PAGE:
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Re: metadata about relationships

From: Jason Douglas <jasondouglas@google.com>
Date: Thu, 23 Feb 2012 13:40:47 -0800
Message-ID: <CAEiKvUCKWAFn5a4YFZ8p6rV+p7yAnb=k568tLTd6t=AHapr9Wg@mail.gmail.com>
To: Dan Brickley <danbri@danbri.org>
Cc: Will Norris <will@willnorris.com>, public-vocabs <public-vocabs@w3.org>
On Thu, Feb 23, 2012 at 1:01 PM, Dan Brickley <danbri@danbri.org> wrote:

> On 23 February 2012 19:04, Jason Douglas <jasondouglas@google.com> wrote:
> > On Wed, Feb 22, 2012 at 8:05 AM, Will Norris <will@willnorris.com>
> wrote:
> >>
> >> (2nd attempt at sending, hopefully not a duplicate)
> >>
> >> In general, schema.org (or microdata in general?) seems to lack the
> >> ability to specify metadata for the relationship between items.  I'm
> curious
> >> if there is a general pattern for how this data should be modeled.
> >
> >
> > I think the simplest way to do this is to create a new type for the
> > relationship itself.  For example, rather than just have a price
> attribute,
> > Product points to an Offer object that has additional information like
> > availability window.
> >
> >>
> >> First a concrete example.  The Person type describes an individual
> person,
> >> and the EducationalOrganization type describes an actual education
> >> institution.  The 'alumniOf' property defines the existence of a
> >> relationship between a Person and an EducationalOrganization, but there
> is
> >> nowhere to provide additional metadata about that relationship.  Things
> like
> >> graduation year, field of study, etc.  Similarly for work information
> >> defined by either 'worksFor' or the more general 'affiliation'.  I know
> >> there has been discussion of including a CV schema which would likely
> >> address these specific examples, but this seems to be a more general
> problem
> >> with RDF style triples.  There's plenty of space to exhaustively define
> the
> >> subject and object, but no room to provide metadata around the
> predicate.
> >>  How is this type of thing handled in general?
> >
> >
> > This can be done in the same way as Offer with new types that describe a
> > specific kind of relationship such as EmploymentTenure, Marriage,
> > Performance, etc.  However, this kind of mediation comes at an
> > implementation complexity cost, which is why I believe it was used
> sparingly
> > in the initial release schema.org.  However, if enough use cases require
> > this additional data for a specific , I think the case could be made for
> > proposing changes to the schema.
> >
> >>
> >> And more specifically, how should it be handled in the above examples?
>  We
> >> include this metadata in Google+ profiles, and are able to include it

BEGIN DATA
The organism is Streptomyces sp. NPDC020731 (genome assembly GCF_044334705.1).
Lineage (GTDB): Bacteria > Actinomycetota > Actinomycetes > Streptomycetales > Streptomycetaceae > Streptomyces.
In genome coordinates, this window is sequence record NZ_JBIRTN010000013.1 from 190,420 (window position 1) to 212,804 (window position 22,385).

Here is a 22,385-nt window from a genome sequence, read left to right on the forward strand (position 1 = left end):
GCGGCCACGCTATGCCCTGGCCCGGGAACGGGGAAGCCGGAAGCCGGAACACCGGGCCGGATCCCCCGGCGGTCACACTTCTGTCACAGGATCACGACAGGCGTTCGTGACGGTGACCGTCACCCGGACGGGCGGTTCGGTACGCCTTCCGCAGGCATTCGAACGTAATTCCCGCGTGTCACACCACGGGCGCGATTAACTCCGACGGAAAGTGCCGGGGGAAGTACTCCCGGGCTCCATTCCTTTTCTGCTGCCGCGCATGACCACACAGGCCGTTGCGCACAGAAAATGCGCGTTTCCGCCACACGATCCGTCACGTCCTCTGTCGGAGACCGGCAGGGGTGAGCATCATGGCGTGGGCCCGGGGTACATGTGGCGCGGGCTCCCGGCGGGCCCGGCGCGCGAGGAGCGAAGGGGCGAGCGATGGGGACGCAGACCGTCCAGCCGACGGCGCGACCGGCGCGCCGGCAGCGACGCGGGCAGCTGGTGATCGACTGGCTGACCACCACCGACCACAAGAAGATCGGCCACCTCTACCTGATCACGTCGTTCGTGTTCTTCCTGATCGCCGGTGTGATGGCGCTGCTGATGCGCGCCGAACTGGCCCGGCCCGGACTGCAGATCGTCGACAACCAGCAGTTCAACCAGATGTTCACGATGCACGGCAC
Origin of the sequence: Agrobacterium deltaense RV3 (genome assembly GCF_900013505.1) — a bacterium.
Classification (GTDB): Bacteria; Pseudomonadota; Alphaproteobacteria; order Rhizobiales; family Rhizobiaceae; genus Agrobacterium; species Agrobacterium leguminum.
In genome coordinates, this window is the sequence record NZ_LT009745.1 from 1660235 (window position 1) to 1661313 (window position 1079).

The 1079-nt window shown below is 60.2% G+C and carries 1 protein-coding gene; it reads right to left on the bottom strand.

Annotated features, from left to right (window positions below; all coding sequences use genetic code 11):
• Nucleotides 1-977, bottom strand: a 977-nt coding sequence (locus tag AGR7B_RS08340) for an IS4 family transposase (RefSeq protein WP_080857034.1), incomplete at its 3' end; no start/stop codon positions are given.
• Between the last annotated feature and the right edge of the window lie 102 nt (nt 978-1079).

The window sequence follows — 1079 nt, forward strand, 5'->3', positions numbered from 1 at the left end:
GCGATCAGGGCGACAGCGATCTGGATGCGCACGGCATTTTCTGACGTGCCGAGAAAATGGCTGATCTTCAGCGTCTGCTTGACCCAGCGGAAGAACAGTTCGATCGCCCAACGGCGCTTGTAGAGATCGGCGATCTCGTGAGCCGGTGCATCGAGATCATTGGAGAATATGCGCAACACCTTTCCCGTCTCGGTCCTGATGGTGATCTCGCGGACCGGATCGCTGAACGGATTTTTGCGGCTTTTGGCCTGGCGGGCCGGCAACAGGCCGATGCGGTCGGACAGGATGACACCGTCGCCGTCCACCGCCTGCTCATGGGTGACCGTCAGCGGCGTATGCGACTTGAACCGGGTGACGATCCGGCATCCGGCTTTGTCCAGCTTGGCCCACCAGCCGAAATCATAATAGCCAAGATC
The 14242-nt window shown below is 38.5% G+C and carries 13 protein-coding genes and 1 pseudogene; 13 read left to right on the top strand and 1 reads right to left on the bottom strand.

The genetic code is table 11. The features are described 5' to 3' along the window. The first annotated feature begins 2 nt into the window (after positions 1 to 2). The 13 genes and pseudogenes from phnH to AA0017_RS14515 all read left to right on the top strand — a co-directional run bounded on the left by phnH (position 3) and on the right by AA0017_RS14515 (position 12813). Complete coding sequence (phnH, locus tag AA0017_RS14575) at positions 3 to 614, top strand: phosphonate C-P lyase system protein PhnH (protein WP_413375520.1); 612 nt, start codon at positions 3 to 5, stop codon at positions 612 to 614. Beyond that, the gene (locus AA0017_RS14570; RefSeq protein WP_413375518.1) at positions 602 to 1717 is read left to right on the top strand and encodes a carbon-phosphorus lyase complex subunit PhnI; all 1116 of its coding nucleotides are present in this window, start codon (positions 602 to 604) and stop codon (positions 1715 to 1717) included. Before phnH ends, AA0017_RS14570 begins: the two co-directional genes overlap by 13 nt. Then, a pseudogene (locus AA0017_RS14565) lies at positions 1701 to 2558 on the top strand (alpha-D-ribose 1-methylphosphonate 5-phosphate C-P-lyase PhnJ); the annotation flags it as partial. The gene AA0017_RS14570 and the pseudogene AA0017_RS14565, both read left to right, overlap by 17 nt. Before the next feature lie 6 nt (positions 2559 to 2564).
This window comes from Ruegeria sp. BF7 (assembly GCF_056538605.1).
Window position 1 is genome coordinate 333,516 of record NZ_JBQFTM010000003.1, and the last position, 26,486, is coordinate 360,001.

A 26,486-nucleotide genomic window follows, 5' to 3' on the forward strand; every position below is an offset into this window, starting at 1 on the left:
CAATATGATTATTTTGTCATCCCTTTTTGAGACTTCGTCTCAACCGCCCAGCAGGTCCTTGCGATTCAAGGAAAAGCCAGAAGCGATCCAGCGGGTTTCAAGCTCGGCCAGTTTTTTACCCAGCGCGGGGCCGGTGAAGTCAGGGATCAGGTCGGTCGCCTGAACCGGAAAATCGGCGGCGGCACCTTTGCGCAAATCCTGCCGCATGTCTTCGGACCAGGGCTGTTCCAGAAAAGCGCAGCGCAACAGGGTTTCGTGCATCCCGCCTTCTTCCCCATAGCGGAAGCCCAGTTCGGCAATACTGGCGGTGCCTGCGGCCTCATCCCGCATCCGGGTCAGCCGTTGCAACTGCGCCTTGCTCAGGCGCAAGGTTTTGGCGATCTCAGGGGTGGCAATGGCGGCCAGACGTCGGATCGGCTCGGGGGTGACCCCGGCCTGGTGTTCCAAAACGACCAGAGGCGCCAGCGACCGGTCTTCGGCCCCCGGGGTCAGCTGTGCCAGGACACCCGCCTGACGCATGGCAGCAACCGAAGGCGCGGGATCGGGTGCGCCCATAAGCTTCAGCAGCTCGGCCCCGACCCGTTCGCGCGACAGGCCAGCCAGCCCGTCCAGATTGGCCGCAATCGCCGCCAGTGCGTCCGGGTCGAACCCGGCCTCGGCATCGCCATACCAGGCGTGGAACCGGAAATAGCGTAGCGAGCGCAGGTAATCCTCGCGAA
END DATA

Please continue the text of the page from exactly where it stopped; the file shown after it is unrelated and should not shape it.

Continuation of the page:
> >> cleanly in Portable Contacts, but I don't see how to represent it
> >> in schema.org.
>
> Yes, it's a classic tradeoff and not limited to RDF/Microdata. In some
> cases, creating an intermediate entity pays off, in others it's not
> worth the effort. You can see it in the difference between DBpedia and
> Freebase representations of "who stars in this film". DBpedia uses a
> simple 'starring' link from film to actor (details
> http://danbri.org/words/2011/05/10/675 ); in Freebase you get an
> intermediary node, which lets you hang other information like
> character name.
>
> There are some RDF-like graph data models e.g.
> https://github.com/tinkerpop/blueprints/wiki/Property-Graph-Model
> where edges in the graph can carry minor property/value annotations of
> their own, and this can be very handy. The W3C RDF WG are currently
> looking into how to handle properties of graphs, and graphs (including
> subgraphs) as first class describable objects. I'll pass Will's mail
> along to the group as motivation towards allowing such annotations in
> the next revision of RDF. But even if this went ahead, I'm not aware
> of any drafts proposing ways of handling such property annotations
> within concrete syntaxes like Microdata or RDFa. It's an intriguing
> idea but the devil is in the details, and it could in practice be
> quite complex, especially if embedded within mainstream HTML markup.
> The intermediary node approach is at least pretty well understood.
>

I think it would be nice if the complexity were incremental.... i.e., if my
site just has a simple list of actors, that's easy to markup, but if I have
a list of performances (actor + character + etc.), that's still possible.
 I could see at least two alternatives for that:

   1. Allow either Person or Performance as the expected type for
   Movie/actors
   2. Have two separate properties on Movie, one called actors, one called
   performances, each with the appropriate expected type

Any thoughts on which would be better (or other alternatives)?

-jason


> cheers,
>
> Dan
>
Received on Thursday, 23 February 2012 21:41:16 GMT

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